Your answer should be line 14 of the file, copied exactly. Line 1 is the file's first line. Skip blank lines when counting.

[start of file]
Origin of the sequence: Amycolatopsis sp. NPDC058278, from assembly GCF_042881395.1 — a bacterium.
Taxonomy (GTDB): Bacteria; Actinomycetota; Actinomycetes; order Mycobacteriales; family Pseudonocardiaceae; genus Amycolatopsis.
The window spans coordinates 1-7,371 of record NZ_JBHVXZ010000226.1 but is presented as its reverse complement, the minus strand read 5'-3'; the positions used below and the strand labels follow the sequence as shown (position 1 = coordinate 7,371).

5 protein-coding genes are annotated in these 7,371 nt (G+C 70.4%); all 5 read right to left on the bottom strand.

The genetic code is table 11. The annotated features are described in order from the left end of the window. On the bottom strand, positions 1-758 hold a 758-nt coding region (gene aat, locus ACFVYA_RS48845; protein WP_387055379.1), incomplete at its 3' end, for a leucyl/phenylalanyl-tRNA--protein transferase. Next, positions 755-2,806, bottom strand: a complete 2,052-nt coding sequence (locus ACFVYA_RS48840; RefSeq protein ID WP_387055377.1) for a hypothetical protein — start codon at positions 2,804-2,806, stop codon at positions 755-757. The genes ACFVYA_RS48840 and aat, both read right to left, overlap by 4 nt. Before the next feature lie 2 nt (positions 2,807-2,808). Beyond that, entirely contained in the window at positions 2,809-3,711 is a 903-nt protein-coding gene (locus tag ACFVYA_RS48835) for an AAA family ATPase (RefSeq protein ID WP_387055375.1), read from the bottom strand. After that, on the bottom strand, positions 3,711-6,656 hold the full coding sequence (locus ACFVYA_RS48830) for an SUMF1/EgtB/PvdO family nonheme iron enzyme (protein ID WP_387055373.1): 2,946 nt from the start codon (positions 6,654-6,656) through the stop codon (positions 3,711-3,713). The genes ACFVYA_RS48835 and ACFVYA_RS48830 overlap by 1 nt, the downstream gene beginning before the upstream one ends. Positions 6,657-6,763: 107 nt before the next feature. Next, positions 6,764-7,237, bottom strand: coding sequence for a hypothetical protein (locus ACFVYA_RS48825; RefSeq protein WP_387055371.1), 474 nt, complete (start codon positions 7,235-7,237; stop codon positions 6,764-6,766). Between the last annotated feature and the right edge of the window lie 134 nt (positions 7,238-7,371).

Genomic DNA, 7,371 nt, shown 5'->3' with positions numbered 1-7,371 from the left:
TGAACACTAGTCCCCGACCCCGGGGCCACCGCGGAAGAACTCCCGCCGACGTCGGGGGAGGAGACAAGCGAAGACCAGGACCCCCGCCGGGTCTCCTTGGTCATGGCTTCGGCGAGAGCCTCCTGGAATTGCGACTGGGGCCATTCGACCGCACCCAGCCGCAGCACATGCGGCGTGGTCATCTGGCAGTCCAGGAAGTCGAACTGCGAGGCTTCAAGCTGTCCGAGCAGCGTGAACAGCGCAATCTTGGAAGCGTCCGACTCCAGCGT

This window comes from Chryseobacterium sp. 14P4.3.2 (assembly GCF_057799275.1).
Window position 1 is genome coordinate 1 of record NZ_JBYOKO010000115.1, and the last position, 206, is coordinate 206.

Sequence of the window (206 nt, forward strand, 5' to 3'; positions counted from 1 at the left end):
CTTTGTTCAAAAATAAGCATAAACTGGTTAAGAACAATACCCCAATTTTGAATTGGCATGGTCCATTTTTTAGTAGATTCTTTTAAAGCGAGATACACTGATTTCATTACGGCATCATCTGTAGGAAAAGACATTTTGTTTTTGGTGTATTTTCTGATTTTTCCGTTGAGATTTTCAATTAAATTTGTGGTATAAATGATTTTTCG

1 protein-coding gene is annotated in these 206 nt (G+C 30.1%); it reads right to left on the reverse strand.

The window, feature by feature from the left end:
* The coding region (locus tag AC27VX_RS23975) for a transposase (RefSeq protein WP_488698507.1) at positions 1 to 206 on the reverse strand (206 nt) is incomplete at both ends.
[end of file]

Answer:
* The coding region (locus tag AC27VX_RS23975) for a transposase (RefSeq protein WP_488698507.1) at positions 1 to 206 on the reverse strand (206 nt) is incomplete at both ends.